Budget 2020-2021 lays emphasis on a more equitable distribution of wealth, said the Minister of Finance, Economic Planning and Development, Dr Renganaden Padayachy, on Tuesday, at the National Assembly, during his speech at the closing of the parliamentary debates.
He highlighted that the focus is on preparing for the post-Covid-19 period without sacrificing public finances while promoting social justice, economic prosperity and sustainable development.
To that end, he pointed out that the government has directly assisted more than 460,000 individuals through the implementation of measures such as the Wage Assistance Scheme for employees earning up to Rs 50,000, and the Self-Employed Assistance Scheme, relieving the self-employed and the informal sector. In addition, the Bank of Mauritius Support Programme and the Business Support Plan have been instrumental in assisting firms in difficulty, he said.
The Finance Minister also stated that the Solidarity Levy introduced in the Budget will have a maximum rate of 25% only and will concern only 0.2% of the population.”99.8% of the population will not be affected, as this measure will impact on only 3,000 high net worth persons. it is an appeal to them to participate in solidarity and help reduce inequality.”
Strategic thrusts for a robust recovery of investment and the economy
Referring to the main strategic thrusts of the Budget 2020-2021, Dr Padayachy insisted that the Plan for the Relaunch of Investment and the Economy has a short-term objective of safeguarding employment and the economic fabric coupled with a long-term strategic investment objective.
The main measures of this recovery plan are:
– Injection of Rs 100 billion to the Investment and Economic Recovery Plan which will help revive the traditional sectors of the economy, and facilitate the emergence of new areas of activity.
– Construction of 12,000 social housing units over the next three years.
– Investment of more than Rs 40 billion in major infrastructure projects including the development of new community spaces, the construction of dams, roads and bridges, the development of port infrastructure, and the completion of the metro on the Rose Hill-Curepipe segment.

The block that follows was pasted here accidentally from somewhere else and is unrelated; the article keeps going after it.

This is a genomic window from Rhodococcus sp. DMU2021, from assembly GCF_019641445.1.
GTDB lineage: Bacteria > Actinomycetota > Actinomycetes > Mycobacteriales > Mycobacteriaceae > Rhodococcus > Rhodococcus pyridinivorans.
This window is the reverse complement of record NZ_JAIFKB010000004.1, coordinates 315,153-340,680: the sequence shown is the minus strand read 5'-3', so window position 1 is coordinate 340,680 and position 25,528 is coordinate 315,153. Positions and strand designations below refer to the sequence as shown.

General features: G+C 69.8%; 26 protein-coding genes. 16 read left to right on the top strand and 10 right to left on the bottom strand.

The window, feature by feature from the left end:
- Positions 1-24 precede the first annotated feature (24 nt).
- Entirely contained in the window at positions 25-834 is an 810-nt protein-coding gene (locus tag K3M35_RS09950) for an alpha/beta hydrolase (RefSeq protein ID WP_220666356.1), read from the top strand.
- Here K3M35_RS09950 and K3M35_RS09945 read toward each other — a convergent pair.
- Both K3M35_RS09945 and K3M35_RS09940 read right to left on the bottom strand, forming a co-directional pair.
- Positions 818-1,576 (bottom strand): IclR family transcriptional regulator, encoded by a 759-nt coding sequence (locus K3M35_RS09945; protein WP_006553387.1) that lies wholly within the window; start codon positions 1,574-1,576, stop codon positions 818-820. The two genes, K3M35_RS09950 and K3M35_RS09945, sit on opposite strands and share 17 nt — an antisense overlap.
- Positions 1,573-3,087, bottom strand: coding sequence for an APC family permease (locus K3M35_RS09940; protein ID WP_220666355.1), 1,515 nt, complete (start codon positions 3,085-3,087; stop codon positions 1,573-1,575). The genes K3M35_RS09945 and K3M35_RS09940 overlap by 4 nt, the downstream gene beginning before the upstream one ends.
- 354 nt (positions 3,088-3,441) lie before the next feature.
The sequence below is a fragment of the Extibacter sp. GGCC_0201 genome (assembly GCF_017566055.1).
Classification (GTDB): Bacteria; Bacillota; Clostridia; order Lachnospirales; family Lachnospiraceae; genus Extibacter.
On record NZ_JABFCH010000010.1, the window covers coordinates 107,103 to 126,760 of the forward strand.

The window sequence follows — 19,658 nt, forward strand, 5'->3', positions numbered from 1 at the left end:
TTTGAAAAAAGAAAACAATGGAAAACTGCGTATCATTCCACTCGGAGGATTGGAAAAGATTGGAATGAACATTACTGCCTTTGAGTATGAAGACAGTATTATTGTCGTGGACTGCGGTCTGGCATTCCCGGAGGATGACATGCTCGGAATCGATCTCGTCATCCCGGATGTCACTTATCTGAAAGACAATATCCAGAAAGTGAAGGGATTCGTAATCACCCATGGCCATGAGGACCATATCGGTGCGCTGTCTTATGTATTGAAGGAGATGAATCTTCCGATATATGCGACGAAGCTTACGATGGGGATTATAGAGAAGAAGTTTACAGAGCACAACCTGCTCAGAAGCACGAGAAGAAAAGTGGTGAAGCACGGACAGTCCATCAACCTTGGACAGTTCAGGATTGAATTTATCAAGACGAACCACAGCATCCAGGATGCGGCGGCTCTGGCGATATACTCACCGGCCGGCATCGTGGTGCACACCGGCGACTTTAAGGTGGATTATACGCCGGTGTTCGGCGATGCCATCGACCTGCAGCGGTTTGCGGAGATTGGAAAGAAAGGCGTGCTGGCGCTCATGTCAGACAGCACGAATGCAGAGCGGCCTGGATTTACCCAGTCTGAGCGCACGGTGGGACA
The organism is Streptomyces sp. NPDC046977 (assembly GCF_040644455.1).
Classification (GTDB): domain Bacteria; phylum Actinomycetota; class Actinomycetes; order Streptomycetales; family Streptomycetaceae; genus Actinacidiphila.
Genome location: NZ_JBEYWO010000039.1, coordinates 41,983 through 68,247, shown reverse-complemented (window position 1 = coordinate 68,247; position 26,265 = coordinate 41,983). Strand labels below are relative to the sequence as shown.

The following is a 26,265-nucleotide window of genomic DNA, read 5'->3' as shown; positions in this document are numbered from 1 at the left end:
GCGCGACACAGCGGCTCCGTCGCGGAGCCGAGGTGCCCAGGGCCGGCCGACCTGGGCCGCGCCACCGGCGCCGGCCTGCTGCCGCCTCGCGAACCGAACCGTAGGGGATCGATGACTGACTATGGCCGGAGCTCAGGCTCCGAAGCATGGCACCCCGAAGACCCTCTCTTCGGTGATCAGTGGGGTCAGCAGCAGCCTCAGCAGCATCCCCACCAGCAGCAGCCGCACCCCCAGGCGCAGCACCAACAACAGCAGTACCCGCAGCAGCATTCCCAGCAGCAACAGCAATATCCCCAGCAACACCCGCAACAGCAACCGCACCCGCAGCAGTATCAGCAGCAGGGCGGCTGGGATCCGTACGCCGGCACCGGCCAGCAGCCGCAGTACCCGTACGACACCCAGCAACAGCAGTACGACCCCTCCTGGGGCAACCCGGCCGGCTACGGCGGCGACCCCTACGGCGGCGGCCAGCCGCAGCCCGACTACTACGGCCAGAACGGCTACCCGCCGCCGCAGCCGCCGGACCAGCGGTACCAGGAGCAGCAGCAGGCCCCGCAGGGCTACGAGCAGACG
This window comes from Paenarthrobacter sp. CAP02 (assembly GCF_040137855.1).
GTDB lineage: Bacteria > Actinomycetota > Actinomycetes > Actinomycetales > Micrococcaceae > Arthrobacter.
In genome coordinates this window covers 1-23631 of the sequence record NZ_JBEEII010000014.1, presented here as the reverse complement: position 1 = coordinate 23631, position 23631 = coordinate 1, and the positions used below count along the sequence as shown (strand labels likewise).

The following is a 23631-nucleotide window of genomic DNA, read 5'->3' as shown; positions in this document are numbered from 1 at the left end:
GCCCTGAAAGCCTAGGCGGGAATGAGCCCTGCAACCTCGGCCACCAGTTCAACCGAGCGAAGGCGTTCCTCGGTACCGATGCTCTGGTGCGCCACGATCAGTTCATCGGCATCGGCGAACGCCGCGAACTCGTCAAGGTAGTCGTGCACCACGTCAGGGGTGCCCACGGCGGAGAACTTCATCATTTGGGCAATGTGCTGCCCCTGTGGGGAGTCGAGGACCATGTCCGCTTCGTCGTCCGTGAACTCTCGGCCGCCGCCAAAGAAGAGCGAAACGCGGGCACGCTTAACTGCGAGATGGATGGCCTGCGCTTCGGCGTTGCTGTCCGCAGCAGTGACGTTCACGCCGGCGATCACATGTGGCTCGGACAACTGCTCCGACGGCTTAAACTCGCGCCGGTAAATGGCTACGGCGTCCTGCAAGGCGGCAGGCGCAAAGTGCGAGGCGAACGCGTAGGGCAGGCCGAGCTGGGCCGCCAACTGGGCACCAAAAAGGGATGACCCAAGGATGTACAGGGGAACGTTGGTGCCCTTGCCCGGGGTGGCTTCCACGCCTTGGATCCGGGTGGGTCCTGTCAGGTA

– Establishment of the Mauritius Investment Corporation to support viable Mauritian enterprises in difficulty, to promote food and pharmaceutical production for self-sufficiency, and to invest in projects of strategic importance to the country.
– Provision of Rs 20 billion to support small and medium enterprises and vulnerable households.
– Provision of Rs 10 billion by the Development Bank of Mauritius to support small and medium enterprises through preferential rates at 0.5 percent per annum.
Reforms for more social justice
Speaking about social justice reforms, Dr Padayachy dwelt on two important elements that have an impact on the pension system, including the demographic phenomenon of the ageing of the Mauritian population and the ratio of the active population to the retired population, which is drastically decreasing.
Universal Basic Pension
He recalled that the number of citizens over 60 years of age is expected to almost double in the coming decades, from 226,000 in 2019 to 410,000 in 2068. The number of people of working age is inevitably expected to fall from 825,000 in 2019 to 395,000 in 2100, a decrease of more than 50%, he said.
Thus the universal pension will be maintained at Rs 9,000 per month for every citizen over the age of 60. From now on, all increases in benefits for seniors will be paid from the normal retirement age of 65.
General Social Contribution
With regard to the General Social Contribution (CSG), the Minister of Finance, Economic Planning and Development has specified that this change in operation will make our system fairer, more equitable and more collective. Thus, from 1 September 2020, the new contributions from the National Pensions Fund (NPF) will be abolished.
Under the new system, as of 1 September 2020, employees and employers in the private sector as well as the self-employed will be legally obliged to contribute to the CSG. For basic salaries up to Rs 50,000, the employees’ contribution will be 1.5% and the employers’ contribution will be 3%. For basic salaries above Rs 50,000 per month, the employee’s contribution will be 3% and that of the employer’s 6%.
As regards the change in Solidarity Levy, Dr Padayachy pointed out that those with very high incomes will be called upon to contribute more actively in the economic development of the country, thus reducing inequalities, especially in the current economic context.